Enzo owns a patent on nucleic acid probes that selectively hybridize to Neisseria gonorrhoeaeIn an oral hearing, the district court invalidated the patent for violating the on-sale bar — holding that there were “no triable issues of fact” and granting Gen-Probe’s motion for summary judgment.  The district judge then asked the parties if there were any other outstanding issues that he should rule upon, and counsel for both parties responded that the court had “covered all the issues raised.”  The clerk then entered judgment under Rule 58 holding that the claims were invalid and that “the case was closed.”

    On appeal, however, the CAFC refused to reach the merits — finding that the lower court had not reached a “final judgment” because Gen-Probe’s unenforceability counterclaim remained unadjudicated. The appellate panel agreed with Gen-Probe that “the district court’s belief that the judgment was final is irrelevant to whether jurisdiction is satisfied.”

    Although it is true that the district court here did make a clear statement that the case was at an end, it was mistaken, because an unadjudicated counterclaim remained. Gen-Probe’s brief to this court, supported by the record, and unrefuted by Enzo, makes that clear. While it is, to say the least, regrettable that a party with a remaining counterclaim that it wishes to pursue, as well as its opponent, leaves a trial judge with the impression that no claims remain in the case, we have no choice but to take cognizance of the nonfinality created by the unquestioned existence of that counterclaim.

    Case dismissed for lack of appellate jurisdiction.

    CAFC Transfers Patent Case to Fifth Circuit

    ScreenShot018University of Texas v. NTT (Fed. Cir. 2005).

    UT filed suit in Texas state court against NTT for breach of contract, tortious interference, etc.  That case was removed to federal court under 28 USC 1338(a) after the district judge found that UT’s tortious interference claim required a finding that UT’s patents overlapped with NTT’s patents.  The district court then ruled on a motion to dismiss, NTT appealed to the CAFC.

    On appeal, the CAFC determined that it did not have jurisdiction over this case because it did not necessarily implicate substantial questions under the federal patent laws. 

    Here there is no question that the claims framed in the Complaint assert only causes of action created by the state law of Texas and not the federal patent laws.  Accordingly, the issue becomes whether the state law claims asserted or the relief requested by Plaintiffs ‘necessarily depends on resolution of a substantial question of federal patent law.’ . . . [T]his court has held that issues of inventorship, infringement, validity and enforceability present sufficiently substantial questions of federal patent law to support jurisdiction under section 1338(a).  NTT is incorrect, however, in asserting that such issues are raised by Plaintiffs’ claim for tortious interference. This is so primarily because patent law issues identified by NTT are not essential to the resolution of Plaintiffs’ claim.

    Thus, since the tortious interference could be proven without delving into substantial patent issues, the appellate panel determined that it did not arise under the patent laws.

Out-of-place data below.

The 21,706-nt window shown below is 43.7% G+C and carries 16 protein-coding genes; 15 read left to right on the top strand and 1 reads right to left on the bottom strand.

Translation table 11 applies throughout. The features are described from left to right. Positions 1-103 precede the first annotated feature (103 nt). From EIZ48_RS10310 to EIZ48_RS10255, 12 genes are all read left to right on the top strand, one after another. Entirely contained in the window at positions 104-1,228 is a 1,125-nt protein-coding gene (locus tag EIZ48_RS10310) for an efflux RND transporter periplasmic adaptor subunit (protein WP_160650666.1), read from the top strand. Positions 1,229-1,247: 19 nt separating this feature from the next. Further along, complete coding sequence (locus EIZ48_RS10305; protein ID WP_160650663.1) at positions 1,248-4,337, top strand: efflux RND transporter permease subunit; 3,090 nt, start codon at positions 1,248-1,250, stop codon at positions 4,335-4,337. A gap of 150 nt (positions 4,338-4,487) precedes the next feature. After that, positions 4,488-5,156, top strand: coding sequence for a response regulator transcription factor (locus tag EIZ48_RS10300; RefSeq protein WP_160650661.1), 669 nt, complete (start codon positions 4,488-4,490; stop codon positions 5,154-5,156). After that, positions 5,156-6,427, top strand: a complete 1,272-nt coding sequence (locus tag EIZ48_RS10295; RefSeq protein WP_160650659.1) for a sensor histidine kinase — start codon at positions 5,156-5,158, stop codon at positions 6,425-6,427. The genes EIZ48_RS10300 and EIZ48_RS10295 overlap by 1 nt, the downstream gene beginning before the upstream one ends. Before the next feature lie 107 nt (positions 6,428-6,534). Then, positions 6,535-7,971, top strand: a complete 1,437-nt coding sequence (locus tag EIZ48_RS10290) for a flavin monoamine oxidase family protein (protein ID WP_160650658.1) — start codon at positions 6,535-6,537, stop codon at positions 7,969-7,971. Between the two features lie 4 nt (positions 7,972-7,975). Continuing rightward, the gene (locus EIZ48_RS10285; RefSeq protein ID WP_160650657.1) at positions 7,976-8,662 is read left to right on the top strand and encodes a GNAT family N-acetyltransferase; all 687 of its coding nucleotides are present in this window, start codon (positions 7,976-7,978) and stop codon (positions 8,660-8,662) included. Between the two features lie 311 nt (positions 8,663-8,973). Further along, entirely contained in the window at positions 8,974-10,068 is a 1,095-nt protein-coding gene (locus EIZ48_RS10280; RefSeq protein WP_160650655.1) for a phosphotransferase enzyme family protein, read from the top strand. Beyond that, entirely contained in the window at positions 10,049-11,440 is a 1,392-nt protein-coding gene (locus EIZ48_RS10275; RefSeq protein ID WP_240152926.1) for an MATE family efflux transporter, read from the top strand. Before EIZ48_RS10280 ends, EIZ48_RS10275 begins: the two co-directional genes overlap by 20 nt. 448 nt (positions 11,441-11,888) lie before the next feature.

The Federal Circuit then transferred the remaining issues to be determined on appeal to the Fifth Circuit.

    Federal Circuit Shows How to Protect Software Patents In Europe: AT&T v. Microsoft


    AT&T v. Microsoft Corporation (Fed. Cir. 2005).

    In a companion case to Eolas v. Microsoft, the CAFC has taken another step in expanding the potential use of 35 U.S.C 271(f) to obtain damages for actions done abroad.

    AT&T’s patent covers certain speech codecs that are included in Microsoft’s Windows product.  As shown above, Microsoft generates its source code in the U.S.  That source code is copied and shipped abroad to Foreign computer manufacturers who, pursuant to their license agreement with Microsoft, generate 2nd generation copies of the software that are then installed and sold.

    The district court found that Microsoft could be liable for foreign sales under Section 271(f) for shipping components of a patented invention.

    On appeal, Microsoft argued that (i) software code cannot be a “component” under 271(f) and (ii) the 2nd generation copies are not “supplied” from the U.S.  Rather, Microsoft argued that those 2nd generation copies are manufactured abroad.

    Component: The majority panel made quick-work of the “component” argument, finding that the issue was fully determined by Eolas.

    Supplied: Using a simple statutory analysis, the majority determined that “supplying” of software necessarily implies making a copy.  “Copying, therefore, is part and parcel of software distribution.”

    Rule: Thus, “sending a single copy abroad with the intent that it be replicated invokes § 271(f) liability for those foreign-made copies.”  Therefore, the district court properly held Microsoft liable for the foreign activity.

    In a well reasoned dissent, Judge Rader, decried the majority’s “extraterritorial expansion” — arguing that the court “should accord proper respect to the clear language of the statute and to foreign patent regimes by limiting the application of § 271(f) to components literally ‘shipped from the United States.’” as is required under Pellegrini.  

    File Attachment: AT&T v. Microsoft.pdf (73 KB)